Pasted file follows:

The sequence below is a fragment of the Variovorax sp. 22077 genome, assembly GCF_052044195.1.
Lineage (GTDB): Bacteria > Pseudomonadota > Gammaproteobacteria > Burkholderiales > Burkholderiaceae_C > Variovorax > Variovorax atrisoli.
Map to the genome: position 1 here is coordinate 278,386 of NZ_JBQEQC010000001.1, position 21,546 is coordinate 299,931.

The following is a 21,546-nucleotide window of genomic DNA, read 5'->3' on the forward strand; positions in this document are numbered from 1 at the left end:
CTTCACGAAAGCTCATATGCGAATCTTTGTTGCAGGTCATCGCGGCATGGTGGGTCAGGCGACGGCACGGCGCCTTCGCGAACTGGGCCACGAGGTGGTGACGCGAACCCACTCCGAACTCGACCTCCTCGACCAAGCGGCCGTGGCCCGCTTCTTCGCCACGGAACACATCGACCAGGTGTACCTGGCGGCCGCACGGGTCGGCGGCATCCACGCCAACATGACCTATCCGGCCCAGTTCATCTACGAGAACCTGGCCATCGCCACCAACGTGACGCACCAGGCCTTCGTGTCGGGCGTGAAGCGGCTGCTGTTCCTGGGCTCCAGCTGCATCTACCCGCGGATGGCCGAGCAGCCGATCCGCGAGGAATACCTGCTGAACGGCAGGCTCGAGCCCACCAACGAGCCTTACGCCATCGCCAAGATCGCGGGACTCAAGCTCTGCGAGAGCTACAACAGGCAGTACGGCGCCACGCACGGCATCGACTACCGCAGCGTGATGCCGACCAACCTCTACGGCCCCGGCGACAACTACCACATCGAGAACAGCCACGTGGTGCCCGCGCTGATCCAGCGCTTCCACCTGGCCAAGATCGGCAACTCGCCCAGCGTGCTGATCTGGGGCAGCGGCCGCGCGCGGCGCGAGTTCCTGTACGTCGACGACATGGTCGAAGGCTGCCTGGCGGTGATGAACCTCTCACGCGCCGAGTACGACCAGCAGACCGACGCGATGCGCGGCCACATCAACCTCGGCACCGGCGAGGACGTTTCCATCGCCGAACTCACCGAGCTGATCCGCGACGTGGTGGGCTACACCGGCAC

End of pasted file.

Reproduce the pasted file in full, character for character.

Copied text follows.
The sequence below is a fragment of the Variovorax sp. 22077 genome, assembly GCF_052044195.1.
Lineage (GTDB): Bacteria > Pseudomonadota > Gammaproteobacteria > Burkholderiales > Burkholderiaceae_C > Variovorax > Variovorax atrisoli.
Map to the genome: position 1 here is coordinate 278,386 of NZ_JBQEQC010000001.1, position 21,546 is coordinate 299,931.

The following is a 21,546-nucleotide window of genomic DNA, read 5'->3' on the forward strand; positions in this document are numbered from 1 at the left end:
CTTCACGAAAGCTCATATGCGAATCTTTGTTGCAGGTCATCGCGGCATGGTGGGTCAGGCGACGGCACGGCGCCTTCGCGAACTGGGCCACGAGGTGGTGACGCGAACCCACTCCGAACTCGACCTCCTCGACCAAGCGGCCGTGGCCCGCTTCTTCGCCACGGAACACATCGACCAGGTGTACCTGGCGGCCGCACGGGTCGGCGGCATCCACGCCAACATGACCTATCCGGCCCAGTTCATCTACGAGAACCTGGCCATCGCCACCAACGTGACGCACCAGGCCTTCGTGTCGGGCGTGAAGCGGCTGCTGTTCCTGGGCTCCAGCTGCATCTACCCGCGGATGGCCGAGCAGCCGATCCGCGAGGAATACCTGCTGAACGGCAGGCTCGAGCCCACCAACGAGCCTTACGCCATCGCCAAGATCGCGGGACTCAAGCTCTGCGAGAGCTACAACAGGCAGTACGGCGCCACGCACGGCATCGACTACCGCAGCGTGATGCCGACCAACCTCTACGGCCCCGGCGACAACTACCACATCGAGAACAGCCACGTGGTGCCCGCGCTGATCCAGCGCTTCCACCTGGCCAAGATCGGCAACTCGCCCAGCGTGCTGATCTGGGGCAGCGGCCGCGCGCGGCGCGAGTTCCTGTACGTCGACGACATGGTCGAAGGCTGCCTGGCGGTGATGAACCTCTCACGCGCCGAGTACGACCAGCAGACCGACGCGATGCGCGGCCACATCAACCTCGGCACCGGCGAGGACGTTTCCATCGCCGAACTCACCGAGCTGATCCGCGACGTGGTGGGCTACACCGGCAC